Starting from his early forties, Erik began su ering various diabetes- related ailments. By then he had left Boda and was working as an independent artist. Through his lecture and workshop tours in the United States, he was involved in initiating the contemporary studio glass movement. In collaboration with his wife Ingrid, he carried out public art commissions and worked on design and glass art projects.

Without Ingrid, his artistic work would probably have stopped there. Many people agree about this. She patiently and persistently supported him through blindness, dialysis, a kidney transplant, a brain haemorrhage and leg amputations. Against all the odds, Ingrid helped Erik resume his artistic career.

It was particularly during this period that the boundaries between sculpture, design and painting were broken down. When painting, he often worked with colours and shades to achieve di erent e ects, dimensions and perspectives on the two-dimensional canvas. Sometimes aspects of his paintings seem to find their way into his sculptural works, for instance the glass works of his later years.

In paintings from the farm on Öland island, greys, pinks and yellows reflect the early spring light and the limestone on the great Alvaret plain. He deftly transfers these colours to his glass artworks. His abstract paintings are another example. Sometimes he takes details from his figurative paintings and uses colour combinations in them to create glass sketches.

In the 1990s, these colours were almost impossible to recreate in glass for chemical reasons, as the glass would break on cooling. But in collaboration with skilled glassblowers at the Studioglas Strömbergshyttan studio, Höglund developed ways of creating strong colour combinations and large, advanced applied trails, and Swedish glass took another leap into the future.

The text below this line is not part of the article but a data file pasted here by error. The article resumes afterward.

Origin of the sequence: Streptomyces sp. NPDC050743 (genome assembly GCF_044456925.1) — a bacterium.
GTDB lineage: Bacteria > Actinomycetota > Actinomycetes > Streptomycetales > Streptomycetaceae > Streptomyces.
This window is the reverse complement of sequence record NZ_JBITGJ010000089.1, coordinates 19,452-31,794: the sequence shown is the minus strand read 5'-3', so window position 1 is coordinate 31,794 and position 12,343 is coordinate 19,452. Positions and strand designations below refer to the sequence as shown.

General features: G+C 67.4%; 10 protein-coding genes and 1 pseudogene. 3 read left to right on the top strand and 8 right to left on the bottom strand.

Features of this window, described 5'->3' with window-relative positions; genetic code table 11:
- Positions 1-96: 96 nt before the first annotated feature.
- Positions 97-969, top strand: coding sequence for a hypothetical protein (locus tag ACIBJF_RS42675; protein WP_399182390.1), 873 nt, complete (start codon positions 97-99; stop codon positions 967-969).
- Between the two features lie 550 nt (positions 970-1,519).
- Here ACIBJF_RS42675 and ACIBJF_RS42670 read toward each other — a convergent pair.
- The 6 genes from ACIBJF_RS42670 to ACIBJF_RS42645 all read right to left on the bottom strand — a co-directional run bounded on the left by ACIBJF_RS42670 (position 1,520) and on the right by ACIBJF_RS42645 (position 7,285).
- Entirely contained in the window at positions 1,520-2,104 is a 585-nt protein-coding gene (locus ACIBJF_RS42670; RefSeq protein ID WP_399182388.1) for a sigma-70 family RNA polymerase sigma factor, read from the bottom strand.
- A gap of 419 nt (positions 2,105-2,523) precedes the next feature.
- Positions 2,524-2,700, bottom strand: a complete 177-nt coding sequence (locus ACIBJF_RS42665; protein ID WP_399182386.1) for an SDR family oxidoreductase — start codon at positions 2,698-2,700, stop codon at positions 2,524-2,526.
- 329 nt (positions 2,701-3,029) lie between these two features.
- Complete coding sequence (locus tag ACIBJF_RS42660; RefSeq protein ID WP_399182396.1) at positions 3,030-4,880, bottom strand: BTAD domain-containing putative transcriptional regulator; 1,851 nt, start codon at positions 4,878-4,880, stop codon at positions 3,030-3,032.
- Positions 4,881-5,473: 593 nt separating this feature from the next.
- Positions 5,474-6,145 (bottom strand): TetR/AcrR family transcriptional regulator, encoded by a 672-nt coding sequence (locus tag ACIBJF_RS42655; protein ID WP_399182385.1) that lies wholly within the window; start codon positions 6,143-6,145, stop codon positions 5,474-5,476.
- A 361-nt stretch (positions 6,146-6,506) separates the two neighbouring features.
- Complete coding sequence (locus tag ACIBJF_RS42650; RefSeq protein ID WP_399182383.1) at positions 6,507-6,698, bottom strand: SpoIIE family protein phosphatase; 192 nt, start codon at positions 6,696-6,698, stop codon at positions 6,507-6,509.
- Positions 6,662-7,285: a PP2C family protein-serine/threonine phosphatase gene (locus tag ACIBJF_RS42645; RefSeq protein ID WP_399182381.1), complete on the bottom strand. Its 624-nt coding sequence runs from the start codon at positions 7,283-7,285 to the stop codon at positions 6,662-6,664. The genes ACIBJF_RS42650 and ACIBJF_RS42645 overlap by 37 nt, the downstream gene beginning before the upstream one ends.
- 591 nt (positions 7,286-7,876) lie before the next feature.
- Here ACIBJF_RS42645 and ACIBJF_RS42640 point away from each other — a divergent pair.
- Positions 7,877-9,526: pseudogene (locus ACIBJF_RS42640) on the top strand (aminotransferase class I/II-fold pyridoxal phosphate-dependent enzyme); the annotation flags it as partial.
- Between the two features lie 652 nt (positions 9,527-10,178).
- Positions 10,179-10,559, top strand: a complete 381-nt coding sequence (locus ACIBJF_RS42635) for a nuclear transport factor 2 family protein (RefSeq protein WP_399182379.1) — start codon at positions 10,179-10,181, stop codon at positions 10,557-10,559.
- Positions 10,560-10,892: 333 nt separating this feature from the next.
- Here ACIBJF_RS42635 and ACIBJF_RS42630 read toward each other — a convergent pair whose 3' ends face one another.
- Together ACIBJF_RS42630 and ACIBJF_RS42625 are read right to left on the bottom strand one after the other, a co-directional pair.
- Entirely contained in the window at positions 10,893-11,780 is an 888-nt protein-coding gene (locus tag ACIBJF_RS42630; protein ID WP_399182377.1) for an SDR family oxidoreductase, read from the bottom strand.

One January morning a few weeks before Höglund’s 66th birthday, Ingrid had just made co ee when she heard Erik fall down. He had su ered his fifth heart attack while walking to his studio next to the kitchen. For over half a century, he had been a defining figure in Swedish design and art. His style consistently clarified the beauty in balancing light and dark, soft and hard, liquid and solid. Elegant, well-defined shapes swathed in contrasting e ects, often with a hint of mischief and subtle humour.

The Sculpture Project is an initiative by the owners of Byarums Bruk, who had strong ties with Erik Höglund. The friendship between the two families was, and remains, very close. Countless topics have been discussed on summer days at the house Albrunna on Öland island while the children worked on their tree house in the garden. Twenty years after Erik’s passing, it seems fitting to celebrate his memory with a cast aluminium relief. The work has a highly personal character and a strong feeling of presence. Its unique shape was originally created in the mid-1960s, but was passed on by Erik to Kenneth Ståhl in 1983.

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For more information, download our press kit.

Text: Pernilla Hambraeus, Art Historian.